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5 Essential Single Use Tools for the Latin Kitchen

Most people pride themselves on their ability to multi-task, and we expect nothing less from the tools taking up precious space in the kitchen. Unappreciated and undervalued, single use gadgets can’t catch a break.  Whether it’s an impulse buy from a late night offer or last minute item tossed in the shopping bin, they often end up forgotten in a drawer. Still, context is everything, and some single use tools and gadgets solve high volume problems.  Whether you are turning out tortillas or mashing plantains, they’re always at hand, becoming favorite tools in the Latin Kitchen.



Churros are readily available at street fairs and seasonal kiosks, but the longer they sit, the heavier these deep fried fritters become.  Churreras do the trick when you decide to make them at home - no waiting required.  Available in plastic or aluminum, these barrel shaped canisters, topped with a hand-operated press or plunger, efficiently extrude the heavy dough through star shaped tips. Pulled from the searing oil and rolled in sugar, it doesn’t get much better than churros fresh from the fryer.

(Churro Maker, $17.50, tienda.com)



Now that you’ve made all those churros, you’ll need something delicious to serve with them. Molinillos, traditional round, wooden whisks, are made up of ridged rings delicately carved in intricate patterns that are both functional and uniquely beautiful. Dip into a pot of spiced hot chocolate, atole, or champurrado then rotate the tapered handle back and forth between your palms for the perfect amount for froth per cup.

(Mexican Molinillo, $15.50, deananddeluca.com)



Trying to coax a wobbly, custard filled pan into hot water bath, makes you appreciate the importance of a stainless-steel flanera with a tight fitting lid.  Sold in a variety of sizes, it’s the best way to make flan inside a pressure cooker because it will prevent the the liquid from spilling out.  Once out of the oven, it stacks easily inside the refrigerator.  The only difficulty will be resisting temptation to dip in a spoon on two before it has time to set.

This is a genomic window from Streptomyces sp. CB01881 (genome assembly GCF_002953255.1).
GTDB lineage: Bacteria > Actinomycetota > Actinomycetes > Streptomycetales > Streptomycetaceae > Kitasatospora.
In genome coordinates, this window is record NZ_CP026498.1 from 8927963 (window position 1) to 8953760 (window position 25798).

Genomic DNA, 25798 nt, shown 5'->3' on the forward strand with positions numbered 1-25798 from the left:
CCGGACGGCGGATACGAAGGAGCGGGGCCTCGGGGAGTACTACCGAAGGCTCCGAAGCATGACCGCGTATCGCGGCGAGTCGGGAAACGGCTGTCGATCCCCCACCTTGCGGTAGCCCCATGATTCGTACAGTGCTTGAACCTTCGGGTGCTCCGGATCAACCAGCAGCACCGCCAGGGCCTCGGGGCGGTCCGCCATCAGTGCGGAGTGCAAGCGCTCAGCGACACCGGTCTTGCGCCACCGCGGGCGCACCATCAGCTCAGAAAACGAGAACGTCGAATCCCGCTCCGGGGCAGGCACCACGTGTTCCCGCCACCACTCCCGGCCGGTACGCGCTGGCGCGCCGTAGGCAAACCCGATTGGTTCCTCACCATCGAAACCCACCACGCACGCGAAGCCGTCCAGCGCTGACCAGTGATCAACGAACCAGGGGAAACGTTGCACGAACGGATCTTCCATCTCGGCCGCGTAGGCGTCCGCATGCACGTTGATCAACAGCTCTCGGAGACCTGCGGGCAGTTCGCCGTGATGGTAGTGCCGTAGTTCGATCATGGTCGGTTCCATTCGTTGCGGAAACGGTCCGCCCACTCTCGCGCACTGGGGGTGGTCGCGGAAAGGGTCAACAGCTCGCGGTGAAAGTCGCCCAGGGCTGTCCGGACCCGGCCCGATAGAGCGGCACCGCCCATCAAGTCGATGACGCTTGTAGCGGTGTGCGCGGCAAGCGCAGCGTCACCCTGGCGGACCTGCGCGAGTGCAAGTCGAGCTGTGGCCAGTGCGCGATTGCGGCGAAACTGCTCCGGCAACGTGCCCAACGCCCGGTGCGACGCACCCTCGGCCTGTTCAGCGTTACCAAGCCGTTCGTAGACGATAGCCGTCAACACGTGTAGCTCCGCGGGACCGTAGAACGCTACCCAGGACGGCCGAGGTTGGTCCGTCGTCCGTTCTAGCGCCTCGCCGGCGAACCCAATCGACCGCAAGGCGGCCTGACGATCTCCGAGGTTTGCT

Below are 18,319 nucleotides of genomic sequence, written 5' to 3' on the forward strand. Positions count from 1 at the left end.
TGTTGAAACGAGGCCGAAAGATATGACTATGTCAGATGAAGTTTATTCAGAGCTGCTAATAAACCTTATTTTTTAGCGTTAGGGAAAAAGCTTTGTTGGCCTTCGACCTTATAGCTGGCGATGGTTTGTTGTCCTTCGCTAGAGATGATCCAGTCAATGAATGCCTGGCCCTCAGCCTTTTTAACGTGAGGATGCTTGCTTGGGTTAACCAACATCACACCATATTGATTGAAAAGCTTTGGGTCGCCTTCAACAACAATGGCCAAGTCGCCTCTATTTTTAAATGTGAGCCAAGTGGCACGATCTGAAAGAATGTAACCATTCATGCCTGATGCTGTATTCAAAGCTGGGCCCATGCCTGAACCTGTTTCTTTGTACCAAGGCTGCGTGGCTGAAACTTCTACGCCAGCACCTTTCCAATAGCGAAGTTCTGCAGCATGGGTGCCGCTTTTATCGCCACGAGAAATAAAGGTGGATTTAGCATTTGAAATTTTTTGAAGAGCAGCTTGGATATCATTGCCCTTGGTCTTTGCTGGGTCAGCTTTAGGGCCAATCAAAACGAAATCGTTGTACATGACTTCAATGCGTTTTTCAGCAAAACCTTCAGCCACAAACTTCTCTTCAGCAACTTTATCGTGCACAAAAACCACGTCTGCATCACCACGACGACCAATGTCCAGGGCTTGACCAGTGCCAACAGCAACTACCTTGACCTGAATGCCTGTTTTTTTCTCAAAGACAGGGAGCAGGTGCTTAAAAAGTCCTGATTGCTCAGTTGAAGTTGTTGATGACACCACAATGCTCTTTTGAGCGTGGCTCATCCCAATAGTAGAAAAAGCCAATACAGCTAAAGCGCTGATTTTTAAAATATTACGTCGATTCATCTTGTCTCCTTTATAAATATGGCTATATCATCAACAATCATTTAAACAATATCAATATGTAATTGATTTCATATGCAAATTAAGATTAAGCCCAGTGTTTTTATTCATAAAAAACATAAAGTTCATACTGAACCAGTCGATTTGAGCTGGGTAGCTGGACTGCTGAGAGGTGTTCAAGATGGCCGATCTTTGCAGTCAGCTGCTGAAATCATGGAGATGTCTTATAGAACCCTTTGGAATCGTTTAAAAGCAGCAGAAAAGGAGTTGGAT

(Flan Mold 1.5 Qt., $9.99, cubanfoodmarket.com)


Tortilla Press

Tortillas used to be formed by hand, now a lost art. Tortilla presses accomplish the same task with a quick press and a few jiggles of a handle. Also called tortilladoras, they’re made up of two circular plates hinged together and used to flattens balls of fresh masa into well shaped discs.  Preferably wood or cast iron, the press should be sturdy and evenly weighted.  Avoid the less expensive cast aluminum presses that are lighter but difficult to use and easy to break. 

(Imusa Victoria Tortilla Press 6.5-inch, $24.95, melissaguerra.com)



If you come across a recipe for tostones and decide to give it a try, it might not be necessary to run out and buy a tostonera. If you have have 20+ relatives coming over for a large family meal where tostones are always on the menu, then you’ll be eternally gratefully to those two planks of wood that help you turn out heaping trays of the perfectly mashed plantains.  Sold in wood or plastic, look for one with a round imprint to make stuffed tostones.

(Imusa Small Wood Tostonera, $5.99, amazon.com)



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